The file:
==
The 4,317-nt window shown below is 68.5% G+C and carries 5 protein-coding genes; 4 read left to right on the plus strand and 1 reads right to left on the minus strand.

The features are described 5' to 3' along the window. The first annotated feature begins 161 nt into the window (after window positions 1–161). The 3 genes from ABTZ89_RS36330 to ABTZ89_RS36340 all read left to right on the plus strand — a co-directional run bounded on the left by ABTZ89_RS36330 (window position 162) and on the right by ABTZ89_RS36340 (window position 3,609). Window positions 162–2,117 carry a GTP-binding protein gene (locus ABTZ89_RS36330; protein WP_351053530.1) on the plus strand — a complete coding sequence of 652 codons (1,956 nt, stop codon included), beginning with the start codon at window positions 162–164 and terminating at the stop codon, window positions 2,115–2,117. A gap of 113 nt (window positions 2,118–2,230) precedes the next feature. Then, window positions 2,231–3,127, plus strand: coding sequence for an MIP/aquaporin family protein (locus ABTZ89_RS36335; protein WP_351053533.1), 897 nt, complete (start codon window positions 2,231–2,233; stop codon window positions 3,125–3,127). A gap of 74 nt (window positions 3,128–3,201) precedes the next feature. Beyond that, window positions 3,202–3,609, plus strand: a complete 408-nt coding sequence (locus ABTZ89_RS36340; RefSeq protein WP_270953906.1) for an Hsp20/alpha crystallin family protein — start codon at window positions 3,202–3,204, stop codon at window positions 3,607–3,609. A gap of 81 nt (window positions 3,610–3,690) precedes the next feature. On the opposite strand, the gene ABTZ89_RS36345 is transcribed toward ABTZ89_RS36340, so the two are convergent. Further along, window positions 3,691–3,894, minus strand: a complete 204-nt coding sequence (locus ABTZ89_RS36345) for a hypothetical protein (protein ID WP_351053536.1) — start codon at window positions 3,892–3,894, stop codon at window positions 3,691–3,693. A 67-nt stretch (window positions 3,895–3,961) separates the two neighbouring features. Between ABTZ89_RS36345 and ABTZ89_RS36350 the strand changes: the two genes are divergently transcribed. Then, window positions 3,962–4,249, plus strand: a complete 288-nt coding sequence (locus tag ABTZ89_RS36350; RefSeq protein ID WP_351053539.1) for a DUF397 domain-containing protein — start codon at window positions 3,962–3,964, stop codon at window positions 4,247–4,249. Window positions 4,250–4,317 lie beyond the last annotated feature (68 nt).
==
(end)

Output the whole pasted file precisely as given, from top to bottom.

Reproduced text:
The 4,317-nt window shown below is 68.5% G+C and carries 5 protein-coding genes; 4 read left to right on the plus strand and 1 reads right to left on the minus strand.

The features are described 5' to 3' along the window. The first annotated feature begins 161 nt into the window (after window positions 1–161). The 3 genes from ABTZ89_RS36330 to ABTZ89_RS36340 all read left to right on the plus strand — a co-directional run bounded on the left by ABTZ89_RS36330 (window position 162) and on the right by ABTZ89_RS36340 (window position 3,609). Window positions 162–2,117 carry a GTP-binding protein gene (locus ABTZ89_RS36330; protein WP_351053530.1) on the plus strand — a complete coding sequence of 652 codons (1,956 nt, stop codon included), beginning with the start codon at window positions 162–164 and terminating at the stop codon, window positions 2,115–2,117. A gap of 113 nt (window positions 2,118–2,230) precedes the next feature. Then, window positions 2,231–3,127, plus strand: coding sequence for an MIP/aquaporin family protein (locus ABTZ89_RS36335; protein WP_351053533.1), 897 nt, complete (start codon window positions 2,231–2,233; stop codon window positions 3,125–3,127). A gap of 74 nt (window positions 3,128–3,201) precedes the next feature. Beyond that, window positions 3,202–3,609, plus strand: a complete 408-nt coding sequence (locus ABTZ89_RS36340; RefSeq protein WP_270953906.1) for an Hsp20/alpha crystallin family protein — start codon at window positions 3,202–3,204, stop codon at window positions 3,607–3,609. A gap of 81 nt (window positions 3,610–3,690) precedes the next feature. On the opposite strand, the gene ABTZ89_RS36345 is transcribed toward ABTZ89_RS36340, so the two are convergent. Further along, window positions 3,691–3,894, minus strand: a complete 204-nt coding sequence (locus ABTZ89_RS36345) for a hypothetical protein (protein ID WP_351053536.1) — start codon at window positions 3,892–3,894, stop codon at window positions 3,691–3,693. A 67-nt stretch (window positions 3,895–3,961) separates the two neighbouring features. Between ABTZ89_RS36345 and ABTZ89_RS36350 the strand changes: the two genes are divergently transcribed. Then, window positions 3,962–4,249, plus strand: a complete 288-nt coding sequence (locus tag ABTZ89_RS36350; RefSeq protein ID WP_351053539.1) for a DUF397 domain-containing protein — start codon at window positions 3,962–3,964, stop codon at window positions 4,247–4,249. Window positions 4,250–4,317 lie beyond the last annotated feature (68 nt).